November Species Spotlight: White Tailed Deer & Italian Arum

November 30, 2022

White Tailed Deer, Odocoileus virginianus

A deer chowing down on some Rose of Sharon. Brian E Kushner Getty Images via Canva

White tailed deer are common across the entirety of the United States, except for Utah, California, and Nevada and have an estimated nationwide population of 30 million! These adaptable mammals are found in a variety of habitats like forests, mountains, farms, islands and suburban backyards. In the summer they feed on green vegetation and any gardener knows that backyard flowers and produce are fair game for a hungry deer. In the fall their diet shifts to acorns, corn, grasses, and leaves, but as the weather grows colder their diet shifts almost entirely to woody browse and twigs.

Male deer can weigh up to 300 pounds, while female deer tend to be smaller. Only male deer typically grow antlers (very rarely a female does!), which develop and shed in annual cycle that begins in the summer and ends in the winter. These incredible mammals can run up to 40 miles per hour, jump over 8 feet, and are even able to swim. A perfect example of their swimming ability is the diminutive Key Deer, found in the lower Florida Keys. (1)  

Like some other herbivorous mammals, deer have four stomachs to aid in the digestion of their cellulose rich food sources. An average white tailed deer requires between 5 to 7 pounds of food per day! Deer will often stand on their hindlegs to reach a desirable food source. In areas with an overabundant deer population, you may even notice that leaves and small branches are missing from anywhere below 6 feet on trees, a tree damaging phenomenon known as a browse line. Deer target saplings and new growth which may also impact the numbers of certain trees and shrubs in our region, like sugar maple and yellow birch.

A deer leaping through a field. C. Paolo Manzi, Getty Images via Canva

Their breeding season or rut has just passed its zenith but will continue into early winter. During this time, deer are especially active and motorists should take extra caution when driving at night in areas with abundant deer populations.

Deer have different summer and winter ranges, and will return to the same territories year after year. During the summer, social groups consist of females, fawns and yearlings that are related to one another and any adult males who share the territory. In the winter, a complex social structure which dictates dominance according to size and age becomes more evident. Large males are dominant and receive the best food sources, followed by adult females, yearlings and fawns.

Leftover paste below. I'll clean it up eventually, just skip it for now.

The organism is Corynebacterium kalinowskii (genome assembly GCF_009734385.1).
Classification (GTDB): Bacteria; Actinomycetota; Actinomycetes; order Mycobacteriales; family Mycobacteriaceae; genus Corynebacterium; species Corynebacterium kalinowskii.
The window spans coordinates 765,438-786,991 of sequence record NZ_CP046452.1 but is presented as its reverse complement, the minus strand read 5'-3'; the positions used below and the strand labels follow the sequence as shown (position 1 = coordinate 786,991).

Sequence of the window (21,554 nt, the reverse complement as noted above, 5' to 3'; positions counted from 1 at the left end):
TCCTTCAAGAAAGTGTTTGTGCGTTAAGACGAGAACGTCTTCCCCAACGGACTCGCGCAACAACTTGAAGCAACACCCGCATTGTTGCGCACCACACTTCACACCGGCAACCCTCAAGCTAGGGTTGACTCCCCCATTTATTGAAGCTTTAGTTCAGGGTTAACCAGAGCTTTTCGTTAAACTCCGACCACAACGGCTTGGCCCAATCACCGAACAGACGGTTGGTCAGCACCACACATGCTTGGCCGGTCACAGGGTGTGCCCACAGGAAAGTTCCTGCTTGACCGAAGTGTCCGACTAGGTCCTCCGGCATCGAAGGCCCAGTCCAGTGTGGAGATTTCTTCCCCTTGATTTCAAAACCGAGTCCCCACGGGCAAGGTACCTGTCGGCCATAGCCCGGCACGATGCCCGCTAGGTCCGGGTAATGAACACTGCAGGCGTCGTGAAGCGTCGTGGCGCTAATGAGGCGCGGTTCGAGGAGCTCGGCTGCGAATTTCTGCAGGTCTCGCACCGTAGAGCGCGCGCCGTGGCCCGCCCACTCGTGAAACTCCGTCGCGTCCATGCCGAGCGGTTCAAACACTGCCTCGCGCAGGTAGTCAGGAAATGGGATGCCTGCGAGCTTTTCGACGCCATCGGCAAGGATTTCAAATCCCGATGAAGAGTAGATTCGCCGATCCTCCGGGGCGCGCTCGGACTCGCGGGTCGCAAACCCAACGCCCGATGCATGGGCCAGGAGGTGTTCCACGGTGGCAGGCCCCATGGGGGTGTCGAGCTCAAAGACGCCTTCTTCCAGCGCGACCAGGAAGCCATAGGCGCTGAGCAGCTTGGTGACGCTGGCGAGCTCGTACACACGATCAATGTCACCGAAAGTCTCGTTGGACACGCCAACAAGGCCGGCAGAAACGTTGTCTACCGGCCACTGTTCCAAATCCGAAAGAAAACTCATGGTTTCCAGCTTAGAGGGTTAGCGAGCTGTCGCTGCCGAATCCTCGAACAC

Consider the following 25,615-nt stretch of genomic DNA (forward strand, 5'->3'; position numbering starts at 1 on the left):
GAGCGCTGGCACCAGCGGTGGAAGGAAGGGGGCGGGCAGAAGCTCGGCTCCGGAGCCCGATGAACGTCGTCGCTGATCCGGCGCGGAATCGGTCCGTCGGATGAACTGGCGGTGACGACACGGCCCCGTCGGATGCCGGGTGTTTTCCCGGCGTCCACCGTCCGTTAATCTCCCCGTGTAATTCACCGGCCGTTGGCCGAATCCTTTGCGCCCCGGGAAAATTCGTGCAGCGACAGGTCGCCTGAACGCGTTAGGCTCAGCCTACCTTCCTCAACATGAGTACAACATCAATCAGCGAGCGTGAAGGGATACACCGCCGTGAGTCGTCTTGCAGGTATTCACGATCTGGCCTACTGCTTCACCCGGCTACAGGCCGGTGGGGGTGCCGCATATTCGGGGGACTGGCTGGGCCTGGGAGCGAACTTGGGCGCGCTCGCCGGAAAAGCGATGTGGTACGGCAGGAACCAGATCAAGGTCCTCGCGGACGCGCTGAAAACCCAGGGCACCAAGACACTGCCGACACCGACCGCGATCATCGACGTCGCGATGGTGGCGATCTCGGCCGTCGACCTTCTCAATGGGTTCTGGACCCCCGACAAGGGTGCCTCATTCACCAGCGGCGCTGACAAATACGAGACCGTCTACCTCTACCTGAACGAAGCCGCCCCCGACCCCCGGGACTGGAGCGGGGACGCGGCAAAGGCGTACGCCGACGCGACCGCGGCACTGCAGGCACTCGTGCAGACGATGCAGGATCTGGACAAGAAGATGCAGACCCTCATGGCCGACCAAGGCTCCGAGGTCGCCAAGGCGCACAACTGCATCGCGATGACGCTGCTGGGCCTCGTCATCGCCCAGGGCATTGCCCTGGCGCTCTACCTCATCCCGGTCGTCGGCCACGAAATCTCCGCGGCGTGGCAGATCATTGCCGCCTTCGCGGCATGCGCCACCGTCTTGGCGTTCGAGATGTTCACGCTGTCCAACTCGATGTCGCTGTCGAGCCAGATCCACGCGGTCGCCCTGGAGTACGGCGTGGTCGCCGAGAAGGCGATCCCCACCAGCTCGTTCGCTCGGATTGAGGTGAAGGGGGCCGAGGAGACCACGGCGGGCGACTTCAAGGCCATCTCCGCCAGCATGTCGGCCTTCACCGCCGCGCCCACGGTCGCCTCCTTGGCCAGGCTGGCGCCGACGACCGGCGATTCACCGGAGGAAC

(1) This subspecies of the white tailed deer was isolated thousands of years ago by rising water levels, and as a result has undergone a phenomenon known as “island dwarfing”. Males of this species weigh ~75 pounds maximum and are about two feet at the shoulder.

Foliage of Italian Arum C. Missouri Botanical Garden

Italian Arum, Arum italicum

 Italian arum is an evergreen perennial native to the Mediterranean. It has been favored as an ornamental planting in the USA because of its hardy nature, and the pop of color it provides in gardens during the winter months. Italian arum grows to about 12-18” tall during the fall and goes dormant during the summer until the autumn kickstarts their growth cycle again. In the Hudson Valley the average temperature will determine whether these plants lose their leaves during the winter. Plants that lose their leaves over the winter will sprout an additional set in the spring.

Flower of Italian Arum C. Missouri Botanical Garden

Their flowers, which strongly resemble a “Jack in the Pulpit” bloom in the late spring. The flowers consist of a spadix, a tubular structure covered in small white flowers, surrounded by a spathe, a leaf like structure that encloses the spadix like a hood. For returning readers of this series, you may notice that the flower also resembles that of the native skunk cabbage. The three plants all belong to the family Araceae and the flowers of the Italian species produce heat just like their native cousin. However, because their flowers bloom late in the spring, you won’t be able to identify them in the winter by the circle of melted snow surrounding the spathe (a trademark of skunk cabbage). You may wonder, If they don’t bloom during the winter, then why produce their own heat source? This particular trait enhances the scent of the flower, an odor which has been described as resembling “stale urine” and “rotting meat” in order to attract their preferred pollinators, flies. A lovely addition to the garden!

Berries of Italian Arum c. Missouri Botanical Garden

As is often the case when it comes to non-native potentially invasive plants, Italian arum is hardy, is a prolific reproducer and tends to grow in dense clusters. The seeds of this plant are distributed by birds (the berries are toxic to mammals), but they also reproduce via the shedding of “bulb-lets” these bulbs can remain viable in the soil long after the host plant has been removed. Dense stands of non-native plants are damaging to plant and animal diversity, but because this plant has only recently been marked as a potential invasive, little is known about the true effects it may have in our region.

The leaves and fruit of Italian arum are highly toxic to mammals and may cause skin irritation in humans.

For more information about this plant, see the resource list below. If you spot one, be sure to report it on IMapInvasives!


White Tailed Deer Resources:


Italian Arum Resources: